Like many of us in the corner of the blogosphere occupied by the culinarily obssessed, I find that there's something about the combination of words and food that generally provokes a ravenous craving for the delicacy being described. I'm not nearly as likely to desire a treat I've seen on television as I am to suddenly hunger for food elaborated in a restaurant review, a food blog, a menu...or a novel. Maybe I'm more of a textual learner than a visual one, or maybe it's just that most of the food on TV is nasty, whereas a good writer can cause me actual hunger pangs with evocative prose about something delicious.
When I was quite a bit younger, there was nothing quite like a good British children's novel for food descriptions. P.L. Travers, Frances Hodgson Burnett, C.S. Lewis, E. Nesbit, Enid Blyton; all of them described not only meals and snacks, biscuits and ices, but also the relish with which their young characters devoured them. The very names of the meals themselves made me hungry: Elevenses! Midday dinner! Most glorious of all, Tea! Teas served in gardens, with tiny sandwiches and cakes and strawberries and clotted cream! It seemed as if English people ate lots and lots over the course of a day, which (as a child whose plumpness was early steered toward limited portions and spa cuisine) endeared me strongly to the culture. The sounds of savory dishes too were seductive: steak and mushroom pie, bubble-and-squeak, toad-in-a-hole, bangers and mash -- even if it were only the names without any description, my hunger was aroused. I've yet to try many of these things other than afternoon tea. My limited eating excursions in England have been spent on glorious dinners in Indian restaurants much better than anything New York can offer, and of course full teas, whether in teashops or at the Savoy.
But it was the sweets, ah the puds, that caused me both envy and curiousity. What on earth was treacle sponge, I wondered -- or treacle toffee? What, indeed, was treacle? What sort of a place was it where people ate desserts with names like Queen of Puddings or Bakewell Tart or Sticky Toffee Pudding? How did one steam a pudding? What was gooseberry fool? I read about Shrewsbury biscuits and Bath buns, Maids of Honor and Banbury cakes, jam roly-poly, seed-cake, parkin and Victoria sponge -- and I wanted to try them all, even rock cakes. Almost better than the puddings themselves were the descriptions of them either being drenched in thick cream or slathered with custard. I could only dream.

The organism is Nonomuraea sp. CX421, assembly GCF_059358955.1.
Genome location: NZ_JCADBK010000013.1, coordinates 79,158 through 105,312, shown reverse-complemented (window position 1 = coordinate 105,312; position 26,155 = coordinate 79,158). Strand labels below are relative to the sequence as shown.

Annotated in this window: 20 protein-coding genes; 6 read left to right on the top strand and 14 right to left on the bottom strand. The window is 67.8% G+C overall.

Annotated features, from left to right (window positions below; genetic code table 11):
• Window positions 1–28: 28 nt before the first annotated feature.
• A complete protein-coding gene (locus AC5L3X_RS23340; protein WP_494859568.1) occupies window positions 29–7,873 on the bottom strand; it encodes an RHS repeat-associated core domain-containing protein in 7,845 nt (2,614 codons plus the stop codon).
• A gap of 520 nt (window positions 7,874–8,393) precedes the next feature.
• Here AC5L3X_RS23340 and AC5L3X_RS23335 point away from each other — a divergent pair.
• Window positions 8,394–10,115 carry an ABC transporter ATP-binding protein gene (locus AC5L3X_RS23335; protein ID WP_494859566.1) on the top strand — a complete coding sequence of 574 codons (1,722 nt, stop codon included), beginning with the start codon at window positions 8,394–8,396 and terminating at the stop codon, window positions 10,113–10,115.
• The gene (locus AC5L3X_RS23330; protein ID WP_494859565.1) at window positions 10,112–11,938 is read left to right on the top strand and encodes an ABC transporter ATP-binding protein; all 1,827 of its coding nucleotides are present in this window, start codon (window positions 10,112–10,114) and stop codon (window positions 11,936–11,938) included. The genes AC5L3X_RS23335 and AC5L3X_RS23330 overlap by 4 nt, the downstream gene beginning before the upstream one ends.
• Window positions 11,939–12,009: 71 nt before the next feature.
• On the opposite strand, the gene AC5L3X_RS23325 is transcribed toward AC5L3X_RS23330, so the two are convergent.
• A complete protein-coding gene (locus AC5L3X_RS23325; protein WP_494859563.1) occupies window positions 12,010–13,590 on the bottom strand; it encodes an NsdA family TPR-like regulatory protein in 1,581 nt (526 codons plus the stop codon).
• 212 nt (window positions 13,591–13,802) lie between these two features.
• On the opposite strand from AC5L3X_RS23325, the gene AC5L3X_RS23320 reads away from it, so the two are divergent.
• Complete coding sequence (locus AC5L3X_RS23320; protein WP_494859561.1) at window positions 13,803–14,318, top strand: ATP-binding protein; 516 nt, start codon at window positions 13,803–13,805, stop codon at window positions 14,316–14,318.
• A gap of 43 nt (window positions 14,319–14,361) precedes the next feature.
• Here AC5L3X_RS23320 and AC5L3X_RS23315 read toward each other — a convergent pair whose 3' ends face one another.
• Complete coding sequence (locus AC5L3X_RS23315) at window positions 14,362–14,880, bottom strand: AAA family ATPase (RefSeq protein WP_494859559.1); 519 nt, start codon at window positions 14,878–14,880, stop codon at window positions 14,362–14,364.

For today's holiday celebrating St. George, Slayer of Dragons, the adored and adorable Sam of Becks & Posh, and the savvy and eloquent Monkey Gland of Jamfaced dreamed up a glorious event celebrating English puddings. Here, indeed was my chance to try a pudding, a true English pudding -- and what could be more representative than a steamed pudding, something I had never ever tried? But what exactly to make, what to try with limited resources and time?
Fortunately, someone with much more experience in the field of traditional puddings came to my rescue. My chum Bakerina suggested that I make Pig's Bum, which moniker was given this simple butter-vanilla steamed sponge, tinted a faint pink with the addition of lightly cooked rhubarb, by none other than the lovely Nigella Lawson. Bakerina had other fish to fry -- or rather other puddings to steam, since she was off on her own Sussex Pond Pudding adventure. Should you be interested in trying a Pig's Bum yourself, the recipe can be found in Ms. Lawson's first cookbook, How To Eat.
I blithely fashioned a makeshift pudding basin and a steamer, and set about making this wonder. Fortunately I first made real, homemade custard, speckled with plenty of vanilla bean. Knowing how I feel about flans, custards and creams of all kinds, I had a hunch that this might be my favorite part of the dessert, and I was not wrong. But I honestly don't think the recipe is at fault. You see, I was using early-season rhubarb, which is not anywhere near its peak either in terms of color or flavor. It just didn't give the pudding enough zip. But lashing it with plenty of custard and a garnish of more cooked rhubarb helped considerably. G liked it well enough, and utilized the occasion to make a number of jokes about the pudding's name which shall not be repeated here.
In any case, I, like St. George, have slain a dragon by making my very first steamed pudding. I look forward to others. Golden Syrup Sponge, anyone? Why, the very words have me halfway there...